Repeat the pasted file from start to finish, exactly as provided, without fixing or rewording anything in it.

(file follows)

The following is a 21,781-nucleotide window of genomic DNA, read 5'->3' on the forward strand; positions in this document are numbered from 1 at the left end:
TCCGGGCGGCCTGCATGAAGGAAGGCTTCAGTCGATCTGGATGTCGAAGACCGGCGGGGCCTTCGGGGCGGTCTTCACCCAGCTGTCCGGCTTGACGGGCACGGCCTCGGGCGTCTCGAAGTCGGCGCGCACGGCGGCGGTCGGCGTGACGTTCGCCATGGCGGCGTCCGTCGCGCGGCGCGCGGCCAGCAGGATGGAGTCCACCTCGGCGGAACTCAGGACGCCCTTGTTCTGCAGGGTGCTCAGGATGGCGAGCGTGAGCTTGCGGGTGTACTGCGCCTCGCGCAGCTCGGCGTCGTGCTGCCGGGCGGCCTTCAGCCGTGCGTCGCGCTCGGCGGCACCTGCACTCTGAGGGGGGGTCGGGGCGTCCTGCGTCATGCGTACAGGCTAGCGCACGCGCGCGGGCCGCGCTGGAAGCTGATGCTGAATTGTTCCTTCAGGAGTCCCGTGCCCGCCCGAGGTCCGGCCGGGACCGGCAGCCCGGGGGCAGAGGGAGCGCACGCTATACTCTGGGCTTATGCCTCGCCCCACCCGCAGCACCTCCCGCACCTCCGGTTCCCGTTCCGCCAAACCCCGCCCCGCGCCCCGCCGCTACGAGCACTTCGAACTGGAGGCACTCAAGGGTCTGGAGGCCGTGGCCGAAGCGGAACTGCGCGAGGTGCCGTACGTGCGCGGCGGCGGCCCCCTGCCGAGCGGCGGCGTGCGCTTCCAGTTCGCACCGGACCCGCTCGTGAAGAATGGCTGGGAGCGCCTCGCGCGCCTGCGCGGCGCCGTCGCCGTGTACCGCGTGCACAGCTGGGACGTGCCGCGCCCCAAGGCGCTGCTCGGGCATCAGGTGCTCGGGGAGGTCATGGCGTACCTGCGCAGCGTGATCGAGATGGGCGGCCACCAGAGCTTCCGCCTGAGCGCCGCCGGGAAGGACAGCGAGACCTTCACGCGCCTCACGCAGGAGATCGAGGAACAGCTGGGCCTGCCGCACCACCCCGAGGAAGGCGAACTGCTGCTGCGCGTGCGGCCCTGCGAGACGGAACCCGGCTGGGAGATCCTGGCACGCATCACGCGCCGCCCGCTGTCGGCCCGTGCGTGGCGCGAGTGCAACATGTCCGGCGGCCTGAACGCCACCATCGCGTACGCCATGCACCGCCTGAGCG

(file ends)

The following is a 21,781-nucleotide window of genomic DNA, read 5'->3' on the forward strand; positions in this document are numbered from 1 at the left end:
TCCGGGCGGCCTGCATGAAGGAAGGCTTCAGTCGATCTGGATGTCGAAGACCGGCGGGGCCTTCGGGGCGGTCTTCACCCAGCTGTCCGGCTTGACGGGCACGGCCTCGGGCGTCTCGAAGTCGGCGCGCACGGCGGCGGTCGGCGTGACGTTCGCCATGGCGGCGTCCGTCGCGCGGCGCGCGGCCAGCAGGATGGAGTCCACCTCGGCGGAACTCAGGACGCCCTTGTTCTGCAGGGTGCTCAGGATGGCGAGCGTGAGCTTGCGGGTGTACTGCGCCTCGCGCAGCTCGGCGTCGTGCTGCCGGGCGGCCTTCAGCCGTGCGTCGCGCTCGGCGGCACCTGCACTCTGAGGGGGGGTCGGGGCGTCCTGCGTCATGCGTACAGGCTAGCGCACGCGCGCGGGCCGCGCTGGAAGCTGATGCTGAATTGTTCCTTCAGGAGTCCCGTGCCCGCCCGAGGTCCGGCCGGGACCGGCAGCCCGGGGGCAGAGGGAGCGCACGCTATACTCTGGGCTTATGCCTCGCCCCACCCGCAGCACCTCCCGCACCTCCGGTTCCCGTTCCGCCAAACCCCGCCCCGCGCCCCGCCGCTACGAGCACTTCGAACTGGAGGCACTCAAGGGTCTGGAGGCCGTGGCCGAAGCGGAACTGCGCGAGGTGCCGTACGTGCGCGGCGGCGGCCCCCTGCCGAGCGGCGGCGTGCGCTTCCAGTTCGCACCGGACCCGCTCGTGAAGAATGGCTGGGAGCGCCTCGCGCGCCTGCGCGGCGCCGTCGCCGTGTACCGCGTGCACAGCTGGGACGTGCCGCGCCCCAAGGCGCTGCTCGGGCATCAGGTGCTCGGGGAGGTCATGGCGTACCTGCGCAGCGTGATCGAGATGGGCGGCCACCAGAGCTTCCGCCTGAGCGCCGCCGGGAAGGACAGCGAGACCTTCACGCGCCTCACGCAGGAGATCGAGGAACAGCTGGGCCTGCCGCACCACCCCGAGGAAGGCGAACTGCTGCTGCGCGTGCGGCCCTGCGAGACGGAACCCGGCTGGGAGATCCTGGCACGCATCACGCGCCGCCCGCTGTCGGCCCGTGCGTGGCGCGAGTGCAACATGTCCGGCGGCCTGAACGCCACCATCGCGTACGCCATGCACCGCCTGAGCG